As supply follows demand, an entire industry has sprouted to help Chinese college applicants and students cheat. A Google search yields countless websites offering substitute test-taking services for the SAT, ACT, GRE, and TOEFL. A site called Cherry Blossom promises a “safe,” “honest” experience for clients and contains numerous screen grabs of chats between the proprietor, who goes by “DemonHunter,” and satisfied customers. I messaged DemonHunter, offering my services as a test taker. “You may need to go to Saudi Arabia for your first mission,” he wrote back. I asked how much it paid, but he never responded. He could smell a fake a mile away.
Indeed, scams in this industry are rampant. It can be hard to find a trustworthy cheater. While researching this story I paid a Chengdu-based website called HotEssay to write an article for me about the problem of international students cheating in the United States (it charged about 11 cents a word). The result, while not quite publication worthy, contained no plagiarism, as least as far as I could detect. A+!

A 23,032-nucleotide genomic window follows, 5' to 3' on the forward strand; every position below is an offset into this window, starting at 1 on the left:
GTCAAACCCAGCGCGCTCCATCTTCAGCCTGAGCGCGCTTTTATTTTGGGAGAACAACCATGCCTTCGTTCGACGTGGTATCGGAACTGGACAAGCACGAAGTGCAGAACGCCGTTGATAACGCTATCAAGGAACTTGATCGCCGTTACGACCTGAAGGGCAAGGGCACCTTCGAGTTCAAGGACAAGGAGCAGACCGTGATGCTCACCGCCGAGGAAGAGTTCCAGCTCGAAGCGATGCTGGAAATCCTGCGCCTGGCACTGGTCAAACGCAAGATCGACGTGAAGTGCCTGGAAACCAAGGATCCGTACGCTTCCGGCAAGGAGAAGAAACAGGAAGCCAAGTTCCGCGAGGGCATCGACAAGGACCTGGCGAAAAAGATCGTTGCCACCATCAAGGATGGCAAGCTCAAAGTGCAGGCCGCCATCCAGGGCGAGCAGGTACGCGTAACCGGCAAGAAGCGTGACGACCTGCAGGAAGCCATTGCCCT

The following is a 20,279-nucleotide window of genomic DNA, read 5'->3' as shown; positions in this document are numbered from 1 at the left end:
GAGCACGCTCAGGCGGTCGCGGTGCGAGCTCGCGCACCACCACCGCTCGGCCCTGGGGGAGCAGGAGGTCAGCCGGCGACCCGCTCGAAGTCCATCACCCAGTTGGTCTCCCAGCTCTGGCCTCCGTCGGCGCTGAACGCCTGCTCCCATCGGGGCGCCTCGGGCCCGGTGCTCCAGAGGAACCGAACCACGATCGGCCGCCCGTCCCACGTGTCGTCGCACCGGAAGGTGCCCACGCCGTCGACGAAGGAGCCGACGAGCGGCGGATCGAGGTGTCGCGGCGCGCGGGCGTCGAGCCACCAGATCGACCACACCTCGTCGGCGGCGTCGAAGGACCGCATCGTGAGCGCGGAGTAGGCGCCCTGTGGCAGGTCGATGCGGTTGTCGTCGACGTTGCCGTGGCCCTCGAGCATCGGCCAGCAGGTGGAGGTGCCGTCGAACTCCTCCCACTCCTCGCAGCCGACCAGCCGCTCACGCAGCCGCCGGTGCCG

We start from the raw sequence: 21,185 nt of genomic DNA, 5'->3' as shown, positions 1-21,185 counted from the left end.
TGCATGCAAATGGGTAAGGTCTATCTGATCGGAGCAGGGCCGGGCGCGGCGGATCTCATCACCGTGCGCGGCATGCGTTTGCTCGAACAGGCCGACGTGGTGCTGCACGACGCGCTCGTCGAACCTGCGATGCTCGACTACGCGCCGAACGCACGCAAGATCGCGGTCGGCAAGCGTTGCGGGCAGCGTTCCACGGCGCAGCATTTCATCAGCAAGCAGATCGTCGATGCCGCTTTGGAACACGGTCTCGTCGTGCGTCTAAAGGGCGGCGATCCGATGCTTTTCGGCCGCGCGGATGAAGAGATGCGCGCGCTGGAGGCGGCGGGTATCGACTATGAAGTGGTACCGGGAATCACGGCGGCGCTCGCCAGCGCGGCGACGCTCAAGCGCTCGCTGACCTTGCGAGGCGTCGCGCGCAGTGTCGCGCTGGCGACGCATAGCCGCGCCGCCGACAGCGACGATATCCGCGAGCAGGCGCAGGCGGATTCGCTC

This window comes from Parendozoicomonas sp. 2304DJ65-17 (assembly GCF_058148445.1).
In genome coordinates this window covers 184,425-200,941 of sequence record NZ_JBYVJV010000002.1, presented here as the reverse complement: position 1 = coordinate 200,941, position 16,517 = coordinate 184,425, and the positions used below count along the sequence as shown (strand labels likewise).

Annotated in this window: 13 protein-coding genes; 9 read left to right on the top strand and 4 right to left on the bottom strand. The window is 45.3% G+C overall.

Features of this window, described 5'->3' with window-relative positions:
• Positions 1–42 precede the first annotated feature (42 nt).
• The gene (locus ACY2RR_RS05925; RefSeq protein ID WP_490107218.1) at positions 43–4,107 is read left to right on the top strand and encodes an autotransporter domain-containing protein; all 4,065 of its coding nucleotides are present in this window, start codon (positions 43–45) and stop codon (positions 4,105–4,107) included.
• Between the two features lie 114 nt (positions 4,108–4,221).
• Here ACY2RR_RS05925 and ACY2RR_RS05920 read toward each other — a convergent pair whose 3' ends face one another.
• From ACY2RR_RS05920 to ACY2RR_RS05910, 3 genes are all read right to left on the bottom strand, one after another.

“They think it’s a gray area, but in the U.S. it’s a no-no area.”
Many consulting companies work to exploit flaws in the standardized testing system. The College Board often reuses SATs, administering them first in the U.S. and then in other countries months or years later. Test prep companies in Asia can therefore compile information about past exams to create a study booklet—or, if they’re pros, to re-create entire tests. For exams offered on the same day around the world, some students will even exploit the time difference, taking the test in one time zone and then relaying details to students in a later time zone (a strategy dramatized in the 2017 Thai film Bad Genius).
But domestic students have access to these schemes, too. Why do international students exploit them more? Experts I spoke with cited family pressure, as many young Chinese students are only children and the first in their families to study abroad; opportunity, as cheating companies actively hawk their services in Mandarin to incoming students; and a general lack of preparedness for the rigors of an education in a non-native language. “The biggest factor is not their international status but going to school in a language that they’re not proficient in,” says David Rettinger, president of the International Center for Academic Integrity. (In 2017 the Chinese state-run Global Times ran a trend story about foreign students, including Americans, cheating at Chinese universities.)